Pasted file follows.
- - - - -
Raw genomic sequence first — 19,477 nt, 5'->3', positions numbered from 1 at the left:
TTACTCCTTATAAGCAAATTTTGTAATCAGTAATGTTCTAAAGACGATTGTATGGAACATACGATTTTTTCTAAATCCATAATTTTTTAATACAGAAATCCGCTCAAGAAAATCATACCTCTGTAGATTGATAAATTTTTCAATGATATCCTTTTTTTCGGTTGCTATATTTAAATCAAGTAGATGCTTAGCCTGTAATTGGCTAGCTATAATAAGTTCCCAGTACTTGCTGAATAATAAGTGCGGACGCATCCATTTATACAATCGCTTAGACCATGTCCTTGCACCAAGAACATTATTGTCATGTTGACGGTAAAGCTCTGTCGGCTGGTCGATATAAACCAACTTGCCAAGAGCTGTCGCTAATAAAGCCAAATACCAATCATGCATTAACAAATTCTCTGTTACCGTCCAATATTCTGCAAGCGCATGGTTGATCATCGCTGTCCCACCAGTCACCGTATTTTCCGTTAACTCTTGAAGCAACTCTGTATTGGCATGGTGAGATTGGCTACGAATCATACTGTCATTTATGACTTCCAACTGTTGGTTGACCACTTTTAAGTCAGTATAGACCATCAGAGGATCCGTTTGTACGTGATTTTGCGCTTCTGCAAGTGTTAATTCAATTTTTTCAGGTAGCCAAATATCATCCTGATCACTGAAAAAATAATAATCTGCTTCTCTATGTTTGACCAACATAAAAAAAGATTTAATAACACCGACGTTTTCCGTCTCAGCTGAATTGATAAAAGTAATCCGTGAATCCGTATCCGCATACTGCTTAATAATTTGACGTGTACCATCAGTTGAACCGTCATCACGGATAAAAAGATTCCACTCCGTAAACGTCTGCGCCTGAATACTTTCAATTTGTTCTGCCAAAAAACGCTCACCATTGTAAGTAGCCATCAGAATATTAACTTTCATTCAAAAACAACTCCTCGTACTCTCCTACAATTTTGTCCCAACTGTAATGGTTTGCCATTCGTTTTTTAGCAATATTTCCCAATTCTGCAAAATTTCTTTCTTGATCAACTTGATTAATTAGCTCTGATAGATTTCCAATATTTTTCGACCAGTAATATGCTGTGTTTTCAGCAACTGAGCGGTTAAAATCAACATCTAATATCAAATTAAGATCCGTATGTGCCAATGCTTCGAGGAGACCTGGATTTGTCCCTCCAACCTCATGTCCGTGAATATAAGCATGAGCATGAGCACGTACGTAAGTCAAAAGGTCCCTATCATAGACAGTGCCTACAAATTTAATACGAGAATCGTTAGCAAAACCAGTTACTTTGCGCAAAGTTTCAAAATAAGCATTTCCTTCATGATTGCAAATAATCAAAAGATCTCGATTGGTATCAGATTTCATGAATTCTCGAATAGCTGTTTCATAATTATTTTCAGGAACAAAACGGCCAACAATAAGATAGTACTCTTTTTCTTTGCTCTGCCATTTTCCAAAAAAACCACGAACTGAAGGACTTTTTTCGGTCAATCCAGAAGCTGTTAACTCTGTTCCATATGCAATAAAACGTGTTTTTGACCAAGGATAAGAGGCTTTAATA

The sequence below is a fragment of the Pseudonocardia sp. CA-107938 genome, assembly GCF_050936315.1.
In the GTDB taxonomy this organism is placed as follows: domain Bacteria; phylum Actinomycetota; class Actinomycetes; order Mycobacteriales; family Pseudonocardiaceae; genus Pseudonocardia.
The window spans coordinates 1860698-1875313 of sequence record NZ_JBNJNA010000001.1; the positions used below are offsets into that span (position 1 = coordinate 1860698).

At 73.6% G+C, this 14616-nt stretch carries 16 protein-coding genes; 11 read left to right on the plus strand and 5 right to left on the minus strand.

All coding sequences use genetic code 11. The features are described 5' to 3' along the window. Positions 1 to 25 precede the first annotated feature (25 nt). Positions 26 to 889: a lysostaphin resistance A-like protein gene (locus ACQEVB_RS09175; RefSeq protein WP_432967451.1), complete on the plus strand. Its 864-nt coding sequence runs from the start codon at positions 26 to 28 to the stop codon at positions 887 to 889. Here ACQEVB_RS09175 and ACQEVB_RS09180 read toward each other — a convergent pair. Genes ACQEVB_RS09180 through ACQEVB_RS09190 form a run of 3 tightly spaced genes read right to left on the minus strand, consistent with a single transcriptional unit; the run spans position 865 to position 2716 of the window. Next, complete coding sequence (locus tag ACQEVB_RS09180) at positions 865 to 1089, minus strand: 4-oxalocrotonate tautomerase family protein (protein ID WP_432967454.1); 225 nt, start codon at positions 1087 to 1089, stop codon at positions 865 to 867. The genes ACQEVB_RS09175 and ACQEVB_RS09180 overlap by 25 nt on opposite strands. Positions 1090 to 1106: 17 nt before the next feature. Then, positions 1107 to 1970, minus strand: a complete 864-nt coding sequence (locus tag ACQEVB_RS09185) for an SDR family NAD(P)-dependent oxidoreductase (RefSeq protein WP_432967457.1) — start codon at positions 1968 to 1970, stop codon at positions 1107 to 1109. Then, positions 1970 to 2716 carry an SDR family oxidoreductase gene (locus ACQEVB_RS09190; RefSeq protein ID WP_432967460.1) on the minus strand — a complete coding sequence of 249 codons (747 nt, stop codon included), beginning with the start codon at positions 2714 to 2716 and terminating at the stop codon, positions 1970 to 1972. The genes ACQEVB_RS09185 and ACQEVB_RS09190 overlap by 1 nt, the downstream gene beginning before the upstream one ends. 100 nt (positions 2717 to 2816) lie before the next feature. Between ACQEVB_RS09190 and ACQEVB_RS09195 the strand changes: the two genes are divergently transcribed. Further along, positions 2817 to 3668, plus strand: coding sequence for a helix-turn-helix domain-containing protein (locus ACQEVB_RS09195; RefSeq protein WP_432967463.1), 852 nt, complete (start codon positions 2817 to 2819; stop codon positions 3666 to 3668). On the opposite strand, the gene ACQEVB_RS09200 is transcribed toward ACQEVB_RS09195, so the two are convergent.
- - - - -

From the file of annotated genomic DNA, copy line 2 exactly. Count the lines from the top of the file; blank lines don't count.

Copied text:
TTACTCCTTATAAGCAAATTTTGTAATCAGTAATGTTCTAAAGACGATTGTATGGAACATACGATTTTTTCTAAATCCATAATTTTTTAATACAGAAATCCGCTCAAGAAAATCATACCTCTGTAGATTGATAAATTTTTCAATGATATCCTTTTTTTCGGTTGCTATATTTAAATCAAGTAGATGCTTAGCCTGTAATTGGCTAGCTATAATAAGTTCCCAGTACTTGCTGAATAATAAGTGCGGACGCATCCATTTATACAATCGCTTAGACCATGTCCTTGCACCAAGAACATTATTGTCATGTTGACGGTAAAGCTCTGTCGGCTGGTCGATATAAACCAACTTGCCAAGAGCTGTCGCTAATAAAGCCAAATACCAATCATGCATTAACAAATTCTCTGTTACCGTCCAATATTCTGCAAGCGCATGGTTGATCATCGCTGTCCCACCAGTCACCGTATTTTCCGTTAACTCTTGAAGCAACTCTGTATTGGCATGGTGAGATTGGCTACGAATCATACTGTCATTTATGACTTCCAACTGTTGGTTGACCACTTTTAAGTCAGTATAGACCATCAGAGGATCCGTTTGTACGTGATTTTGCGCTTCTGCAAGTGTTAATTCAATTTTTTCAGGTAGCCAAATATCATCCTGATCACTGAAAAAATAATAATCTGCTTCTCTATGTTTGACCAACATAAAAAAAGATTTAATAACACCGACGTTTTCCGTCTCAGCTGAATTGATAAAAGTAATCCGTGAATCCGTATCCGCATACTGCTTAATAATTTGACGTGTACCATCAGTTGAACCGTCATCACGGATAAAAAGATTCCACTCCGTAAACGTCTGCGCCTGAATACTTTCAATTTGTTCTGCCAAAAAACGCTCACCATTGTAAGTAGCCATCAGAATATTAACTTTCATTCAAAAACAACTCCTCGTACTCTCCTACAATTTTGTCCCAACTGTAATGGTTTGCCATTCGTTTTTTAGCAATATTTCCCAATTCTGCAAAATTTCTTTCTTGATCAACTTGATTAATTAGCTCTGATAGATTTCCAATATTTTTCGACCAGTAATATGCTGTGTTTTCAGCAACTGAGCGGTTAAAATCAACATCTAATATCAAATTAAGATCCGTATGTGCCAATGCTTCGAGGAGACCTGGATTTGTCCCTCCAACCTCATGTCCGTGAATATAAGCATGAGCATGAGCACGTACGTAAGTCAAAAGGTCCCTATCATAGACAGTGCCTACAAATTTAATACGAGAATCGTTAGCAAAACCAGTTACTTTGCGCAAAGTTTCAAAATAAGCATTTCCTTCATGATTGCAAATAATCAAAAGATCTCGATTGGTATCAGATTTCATGAATTCTCGAATAGCTGTTTCATAATTATTTTCAGGAACAAAACGGCCAACAATAAGATAGTACTCTTTTTCTTTGCTCTGCCATTTTCCAAAAAAACCACGAACTGAAGGACTTTTTTCGGTCAATCCAGAAGCTGTTAACTCTGTTCCATATGCAATAAAACGTGTTTTTGACCAAGGATAAGAGGCTTTAATA